There are very few enzymes as determinant as Stearoyl-CoA desaturase, commonly know as SDC (EC 126.96.36.199), for cellular physiology.
SCD catalyzes the rate-limiting step in the production of Mono-Unsaturated Fatty Acids (MUFA), that are major components of tissue lipids. SCD is the only mammalian enzyme that can insert the first double bond in a saturated carbon chain. Among the fatty acids synthetized by SCD , the Palmitoleic Acid (16:1n7), the Oleic Acid (18:1n9) and the vaccenic Acid (18:1n7) are certainly the most important and most common ones.
Therefore, SCD is the only enzyme capable of synthetizing MUFA and granting a certain level of double bonds and fluidity inside membranes, since Poly-Unsaturated Fatty Acids (PUFA) cannot be synthetized in mammals. SCD is also involved in the regulation of inflammation and stress in various cell types.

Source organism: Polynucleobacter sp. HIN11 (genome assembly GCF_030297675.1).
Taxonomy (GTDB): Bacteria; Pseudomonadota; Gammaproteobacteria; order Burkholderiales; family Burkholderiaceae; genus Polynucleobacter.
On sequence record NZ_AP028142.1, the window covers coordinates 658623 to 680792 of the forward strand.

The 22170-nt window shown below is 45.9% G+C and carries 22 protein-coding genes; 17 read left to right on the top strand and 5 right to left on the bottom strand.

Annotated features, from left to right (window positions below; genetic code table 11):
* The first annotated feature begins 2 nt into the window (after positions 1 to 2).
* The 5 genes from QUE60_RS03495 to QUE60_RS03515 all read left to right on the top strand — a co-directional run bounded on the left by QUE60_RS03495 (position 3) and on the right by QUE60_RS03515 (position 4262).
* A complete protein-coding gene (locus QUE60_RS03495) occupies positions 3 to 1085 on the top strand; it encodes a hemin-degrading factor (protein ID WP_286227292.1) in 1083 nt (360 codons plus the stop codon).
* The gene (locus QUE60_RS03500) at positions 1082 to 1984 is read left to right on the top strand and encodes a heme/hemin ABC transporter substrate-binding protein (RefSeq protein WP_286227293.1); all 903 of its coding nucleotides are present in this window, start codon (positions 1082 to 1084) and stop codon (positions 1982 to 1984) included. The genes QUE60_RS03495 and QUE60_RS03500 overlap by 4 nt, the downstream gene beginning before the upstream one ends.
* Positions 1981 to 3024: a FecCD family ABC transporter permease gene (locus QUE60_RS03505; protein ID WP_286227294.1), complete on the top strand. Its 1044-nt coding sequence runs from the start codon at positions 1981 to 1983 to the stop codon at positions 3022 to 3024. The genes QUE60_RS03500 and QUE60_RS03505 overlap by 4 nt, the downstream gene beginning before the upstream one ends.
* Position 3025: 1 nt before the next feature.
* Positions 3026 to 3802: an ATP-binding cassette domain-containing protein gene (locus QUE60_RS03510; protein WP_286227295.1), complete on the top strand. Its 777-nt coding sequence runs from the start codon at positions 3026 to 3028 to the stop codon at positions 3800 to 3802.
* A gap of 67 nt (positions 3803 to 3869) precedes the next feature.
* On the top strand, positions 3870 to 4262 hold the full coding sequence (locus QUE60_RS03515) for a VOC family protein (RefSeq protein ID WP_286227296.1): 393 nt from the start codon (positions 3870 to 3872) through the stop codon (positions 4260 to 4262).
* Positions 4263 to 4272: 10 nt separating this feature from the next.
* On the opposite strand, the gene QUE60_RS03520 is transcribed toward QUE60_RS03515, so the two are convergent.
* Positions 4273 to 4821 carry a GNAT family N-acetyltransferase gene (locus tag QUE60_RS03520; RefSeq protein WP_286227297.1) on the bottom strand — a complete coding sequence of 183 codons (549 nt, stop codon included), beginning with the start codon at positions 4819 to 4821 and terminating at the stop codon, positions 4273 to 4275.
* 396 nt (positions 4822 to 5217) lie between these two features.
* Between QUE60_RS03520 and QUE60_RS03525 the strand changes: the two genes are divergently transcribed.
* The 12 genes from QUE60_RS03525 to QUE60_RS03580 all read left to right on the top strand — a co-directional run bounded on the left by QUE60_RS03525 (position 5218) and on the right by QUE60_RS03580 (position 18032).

SCD is bound to the endoplasmic reticulum (ER), with N and C termini and the catalytic site being orientated toward the cytosolic side of the membrane. Interestingly, its half-life is only of 3-5 hours; therefore, it seems that normal cellular function requires the expression of SCD to be tightly controlled.
For those of you who would like to know more about SCD, we suggest three reviews describing its activity and regulation in detail: Hodson & Fielding, 2013; Liu et al., 2011; Miyazaki & Ntambi, 2003.
If you are interested in evaluating its expression, activity and influence on cell metabolism, we suggest you an analysis of the fatty acid composition of the membrane network of cells or tissues you use for your research studies. This would definitely bring great added value to your research.